Slovenia Marks National Day
National Day (25 June), the day when it declared independence from Yugoslavia in 1991, was marked on Monday with a number of events. President Borut Pahor warned against wasting Slovenia's independence and stressed that Slovenians must remain the masters of their fate as he spoke at the central ceremony in Ljubljana, urging unity.
"We simply need to succeed, anything else would be a shameful betrayal," he said in Congress Square, adding that this is "our moral and civic duty to our brave and patriotic ancestors and above all to our children. We must not take these dreams away from them."
He assessed that the government, parliament and other state institutions have responded to the crisis with a move in the right direction, but too slowly and with too little determination. The crisis requires "a lot of unity, mutual respect, solidarity, confidence and bold steps," according to Pahor.
The president argued that the idea of Slovenia is based on reconciliation, while noting that this is not only about a state but about more than that - a homeland. "It is about the feeling of an authentic community that is not based on rights and duties but on a heartfelt membership of a community," he is convinced.
Before the main ceremony, National Day was also marked in parliament, with deputies meeting for a ceremonial session and Speaker Janko Veber delivering the keynote address. He said that the economic crisis had hit Slovenia hard, and that the way back would require a great deal of time, patience, reason and consensus.
Veber stressed that the idea of an independent Slovenian state, whose main goals were economic success, welfare and social equality, became true in the parliament building in 1991, when Slovenia declared independence from Yugoslavia.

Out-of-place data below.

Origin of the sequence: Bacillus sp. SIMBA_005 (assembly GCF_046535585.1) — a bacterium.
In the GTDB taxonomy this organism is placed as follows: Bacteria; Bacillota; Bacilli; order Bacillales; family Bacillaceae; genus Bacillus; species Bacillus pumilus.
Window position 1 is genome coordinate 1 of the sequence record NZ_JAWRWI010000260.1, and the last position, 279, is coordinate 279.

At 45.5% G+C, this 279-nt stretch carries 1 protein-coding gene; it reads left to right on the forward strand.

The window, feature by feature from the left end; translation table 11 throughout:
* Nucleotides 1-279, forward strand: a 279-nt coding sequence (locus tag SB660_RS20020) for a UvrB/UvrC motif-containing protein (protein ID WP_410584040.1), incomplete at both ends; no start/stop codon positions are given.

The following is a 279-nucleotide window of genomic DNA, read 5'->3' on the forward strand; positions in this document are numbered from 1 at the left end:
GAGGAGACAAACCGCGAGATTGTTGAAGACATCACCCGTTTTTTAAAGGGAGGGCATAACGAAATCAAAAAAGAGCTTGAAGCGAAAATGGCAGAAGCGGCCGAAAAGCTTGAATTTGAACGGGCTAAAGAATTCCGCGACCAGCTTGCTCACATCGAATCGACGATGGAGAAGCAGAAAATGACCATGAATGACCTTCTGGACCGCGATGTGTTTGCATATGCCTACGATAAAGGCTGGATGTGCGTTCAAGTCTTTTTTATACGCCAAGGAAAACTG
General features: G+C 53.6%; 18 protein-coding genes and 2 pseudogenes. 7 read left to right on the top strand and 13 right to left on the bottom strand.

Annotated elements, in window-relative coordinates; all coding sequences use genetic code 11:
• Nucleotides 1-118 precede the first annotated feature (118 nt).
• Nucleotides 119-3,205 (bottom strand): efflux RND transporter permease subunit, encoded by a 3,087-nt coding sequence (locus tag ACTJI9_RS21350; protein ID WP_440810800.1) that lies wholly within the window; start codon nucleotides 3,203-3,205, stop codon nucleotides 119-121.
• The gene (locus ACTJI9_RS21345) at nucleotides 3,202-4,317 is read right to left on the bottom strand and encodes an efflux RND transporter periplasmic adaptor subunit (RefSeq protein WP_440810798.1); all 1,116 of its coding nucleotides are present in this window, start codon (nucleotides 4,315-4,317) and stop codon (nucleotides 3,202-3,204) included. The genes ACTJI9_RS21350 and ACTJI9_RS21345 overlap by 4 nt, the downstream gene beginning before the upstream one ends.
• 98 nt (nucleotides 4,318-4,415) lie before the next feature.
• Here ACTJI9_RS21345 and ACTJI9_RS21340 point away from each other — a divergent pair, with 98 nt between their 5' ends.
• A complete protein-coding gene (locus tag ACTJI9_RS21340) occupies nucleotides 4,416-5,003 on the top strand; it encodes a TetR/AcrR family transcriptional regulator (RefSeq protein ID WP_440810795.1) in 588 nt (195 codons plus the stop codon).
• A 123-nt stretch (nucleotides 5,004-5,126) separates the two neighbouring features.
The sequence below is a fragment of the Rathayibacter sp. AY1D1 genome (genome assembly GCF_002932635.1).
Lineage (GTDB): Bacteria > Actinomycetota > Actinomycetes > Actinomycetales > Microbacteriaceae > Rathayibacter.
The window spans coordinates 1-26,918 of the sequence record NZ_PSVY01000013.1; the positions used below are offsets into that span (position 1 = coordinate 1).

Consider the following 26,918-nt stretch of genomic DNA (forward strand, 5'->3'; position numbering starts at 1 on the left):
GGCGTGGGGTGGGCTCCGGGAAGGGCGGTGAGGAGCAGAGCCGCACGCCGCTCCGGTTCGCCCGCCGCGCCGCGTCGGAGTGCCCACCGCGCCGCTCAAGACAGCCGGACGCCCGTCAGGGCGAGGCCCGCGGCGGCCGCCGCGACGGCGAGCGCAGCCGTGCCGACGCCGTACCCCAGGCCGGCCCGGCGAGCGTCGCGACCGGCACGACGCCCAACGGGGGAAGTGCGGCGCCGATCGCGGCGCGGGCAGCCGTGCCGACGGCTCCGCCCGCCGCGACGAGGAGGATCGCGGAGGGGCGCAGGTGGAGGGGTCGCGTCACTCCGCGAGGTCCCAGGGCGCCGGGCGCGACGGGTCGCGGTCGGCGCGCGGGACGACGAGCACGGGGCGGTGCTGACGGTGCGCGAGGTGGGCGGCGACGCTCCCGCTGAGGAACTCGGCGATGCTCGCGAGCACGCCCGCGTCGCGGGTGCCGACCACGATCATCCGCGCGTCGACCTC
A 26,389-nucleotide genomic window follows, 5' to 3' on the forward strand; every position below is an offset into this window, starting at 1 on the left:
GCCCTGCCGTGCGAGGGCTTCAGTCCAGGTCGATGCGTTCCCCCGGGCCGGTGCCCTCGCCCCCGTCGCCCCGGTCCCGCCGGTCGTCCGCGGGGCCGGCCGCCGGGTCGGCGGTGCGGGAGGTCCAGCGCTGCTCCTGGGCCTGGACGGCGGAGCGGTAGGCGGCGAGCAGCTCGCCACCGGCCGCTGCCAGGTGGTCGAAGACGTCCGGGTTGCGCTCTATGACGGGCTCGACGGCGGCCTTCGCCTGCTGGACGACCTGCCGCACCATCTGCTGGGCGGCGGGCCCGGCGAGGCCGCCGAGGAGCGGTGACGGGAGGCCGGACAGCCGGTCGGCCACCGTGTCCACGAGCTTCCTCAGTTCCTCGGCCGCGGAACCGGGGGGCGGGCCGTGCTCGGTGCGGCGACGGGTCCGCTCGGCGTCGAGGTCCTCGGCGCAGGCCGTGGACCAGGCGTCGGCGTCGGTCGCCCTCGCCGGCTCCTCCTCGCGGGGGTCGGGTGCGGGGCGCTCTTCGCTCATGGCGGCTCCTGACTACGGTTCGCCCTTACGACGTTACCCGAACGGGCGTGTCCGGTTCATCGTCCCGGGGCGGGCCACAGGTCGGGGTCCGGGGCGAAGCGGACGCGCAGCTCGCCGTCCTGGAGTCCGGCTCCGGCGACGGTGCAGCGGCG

This year's ceremony is introducing an honour guard in front of the Presidential Palace on an initiative from former Defence Minister Aleš Hojs. This special date in Slovenia's history will also be marked by the Slovenian Armed Forces and the police.
Prime Minister Alenka Bratušek addressed members of the Slovenian Armed Forces deployed in international missions via video conference, thanking them for their contribution to Slovenia's reputation in the international community. She said they were also Slovenian ambassadors and played in important role in the Slovenian foreign policy.
Earlier in the day, Pahor hosted a reception for the families of those who were killed in the 1991 war for Slovenian independence. He told them that there was enough of courage in Slovenia 22 years ago, expressing the wish for Slovenians to never lose this courage.
Traditionally, Archbishop of Ljubljana Anton Stres celebrated a Mass for the Homeland in Ljubljana's St Nicholas's Cathedral, saying in his address that the holiday is being celebrated in a discouraging and pessimistic atmosphere due to the lack of fairness, truthfulness, justice, mutual respect and cooperation.
The celebration of National Day was however not spared from controversy, as the opposition Democrats (SDS) protested against the presence of the red five-pointed star at the central National Day ceremony and in parliament. SDS officials boycotted both events and instead get together at an alternative event in Celje addressed by SDS head Janez Janša.
The SDS, under whose rule WWII veterans whose symbols include the red star were prohibited from attending the ceremony for the first time last year, argue the presence of symbols of the Yugoslav Armed Forces, an aggressor, and of the Communist regime is clearly incompliant with the Constitution.
The coalition Social Democrats (SDS) meanwhile argued that Slovenia was founded on efforts by a number of generations and movements, including on the WWII liberation struggle, and Positive Slovenia (PS) echoed the SD by criticising the "boycotting of national ceremonies because of a star that is part of our history".
MEP Lojze Peterle, who served as prime minister of Slovenia's first government, argued that polarisation brings neither clarification of facts nor catharsis, as it is only aimed at disabling the other side. According to him, the inability to overcome political divisions in the celebration of the holiday is a bad sign.